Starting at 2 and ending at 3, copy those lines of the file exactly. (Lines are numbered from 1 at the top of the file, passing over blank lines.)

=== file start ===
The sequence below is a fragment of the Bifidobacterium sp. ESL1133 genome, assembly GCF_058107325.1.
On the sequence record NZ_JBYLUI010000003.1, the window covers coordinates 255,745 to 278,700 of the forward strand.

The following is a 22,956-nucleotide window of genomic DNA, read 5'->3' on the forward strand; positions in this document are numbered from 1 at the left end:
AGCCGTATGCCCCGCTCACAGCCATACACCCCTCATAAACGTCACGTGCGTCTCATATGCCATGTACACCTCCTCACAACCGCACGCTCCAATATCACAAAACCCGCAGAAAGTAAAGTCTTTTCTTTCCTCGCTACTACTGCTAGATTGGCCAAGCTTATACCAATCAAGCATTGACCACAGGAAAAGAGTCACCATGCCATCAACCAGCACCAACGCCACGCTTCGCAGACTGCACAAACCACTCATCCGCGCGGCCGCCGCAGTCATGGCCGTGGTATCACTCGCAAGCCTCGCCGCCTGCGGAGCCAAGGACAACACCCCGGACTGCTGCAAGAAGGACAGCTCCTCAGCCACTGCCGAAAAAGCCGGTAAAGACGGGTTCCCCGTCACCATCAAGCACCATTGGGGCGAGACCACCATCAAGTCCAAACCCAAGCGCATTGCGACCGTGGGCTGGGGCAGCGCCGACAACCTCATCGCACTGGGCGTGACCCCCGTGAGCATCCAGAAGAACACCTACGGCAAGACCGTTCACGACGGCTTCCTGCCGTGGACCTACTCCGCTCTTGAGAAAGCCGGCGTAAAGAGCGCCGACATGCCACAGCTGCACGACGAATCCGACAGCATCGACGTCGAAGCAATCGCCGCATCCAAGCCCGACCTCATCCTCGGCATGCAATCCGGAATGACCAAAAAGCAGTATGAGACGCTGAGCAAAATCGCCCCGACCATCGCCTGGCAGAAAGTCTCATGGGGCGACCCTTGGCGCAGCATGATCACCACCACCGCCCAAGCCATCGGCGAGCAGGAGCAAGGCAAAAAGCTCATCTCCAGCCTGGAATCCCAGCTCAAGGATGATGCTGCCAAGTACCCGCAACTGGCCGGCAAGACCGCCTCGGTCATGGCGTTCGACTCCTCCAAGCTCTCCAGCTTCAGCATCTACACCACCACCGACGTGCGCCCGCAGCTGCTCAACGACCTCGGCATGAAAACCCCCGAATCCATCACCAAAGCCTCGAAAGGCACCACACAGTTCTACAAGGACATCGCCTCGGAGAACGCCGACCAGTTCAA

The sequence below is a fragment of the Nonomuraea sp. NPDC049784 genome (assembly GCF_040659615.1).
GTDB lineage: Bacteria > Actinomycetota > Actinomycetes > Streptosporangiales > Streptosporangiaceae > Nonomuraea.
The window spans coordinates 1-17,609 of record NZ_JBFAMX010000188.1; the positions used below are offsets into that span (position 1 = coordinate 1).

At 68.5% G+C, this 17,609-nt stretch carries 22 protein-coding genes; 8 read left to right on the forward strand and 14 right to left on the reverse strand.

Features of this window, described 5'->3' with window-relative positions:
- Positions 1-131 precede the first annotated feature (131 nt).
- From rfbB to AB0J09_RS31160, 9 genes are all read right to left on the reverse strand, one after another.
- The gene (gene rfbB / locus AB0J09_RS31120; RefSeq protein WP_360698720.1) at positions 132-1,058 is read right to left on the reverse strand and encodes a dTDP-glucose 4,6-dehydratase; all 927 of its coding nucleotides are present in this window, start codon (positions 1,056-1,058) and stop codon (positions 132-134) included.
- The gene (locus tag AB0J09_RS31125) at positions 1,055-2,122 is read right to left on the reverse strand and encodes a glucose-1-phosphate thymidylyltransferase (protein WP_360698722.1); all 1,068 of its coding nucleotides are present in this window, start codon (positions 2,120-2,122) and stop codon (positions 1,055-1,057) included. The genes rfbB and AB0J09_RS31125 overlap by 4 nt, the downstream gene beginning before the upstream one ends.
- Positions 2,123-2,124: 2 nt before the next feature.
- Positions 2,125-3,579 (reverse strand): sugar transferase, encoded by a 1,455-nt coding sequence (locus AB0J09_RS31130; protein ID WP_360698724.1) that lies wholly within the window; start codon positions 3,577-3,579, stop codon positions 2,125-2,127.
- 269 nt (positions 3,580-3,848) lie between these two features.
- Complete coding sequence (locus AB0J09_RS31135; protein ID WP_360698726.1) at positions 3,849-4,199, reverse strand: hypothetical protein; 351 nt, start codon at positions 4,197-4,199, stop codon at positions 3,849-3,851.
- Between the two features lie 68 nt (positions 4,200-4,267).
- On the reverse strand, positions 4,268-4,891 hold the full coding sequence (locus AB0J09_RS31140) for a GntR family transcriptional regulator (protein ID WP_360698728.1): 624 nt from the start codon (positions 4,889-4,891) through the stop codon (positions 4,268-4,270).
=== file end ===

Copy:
On the sequence record NZ_JBYLUI010000003.1, the window covers coordinates 255,745 to 278,700 of the forward strand.

The following is a 22,956-nucleotide window of genomic DNA, read 5'->3' on the forward strand; positions in this document are numbered from 1 at the left end: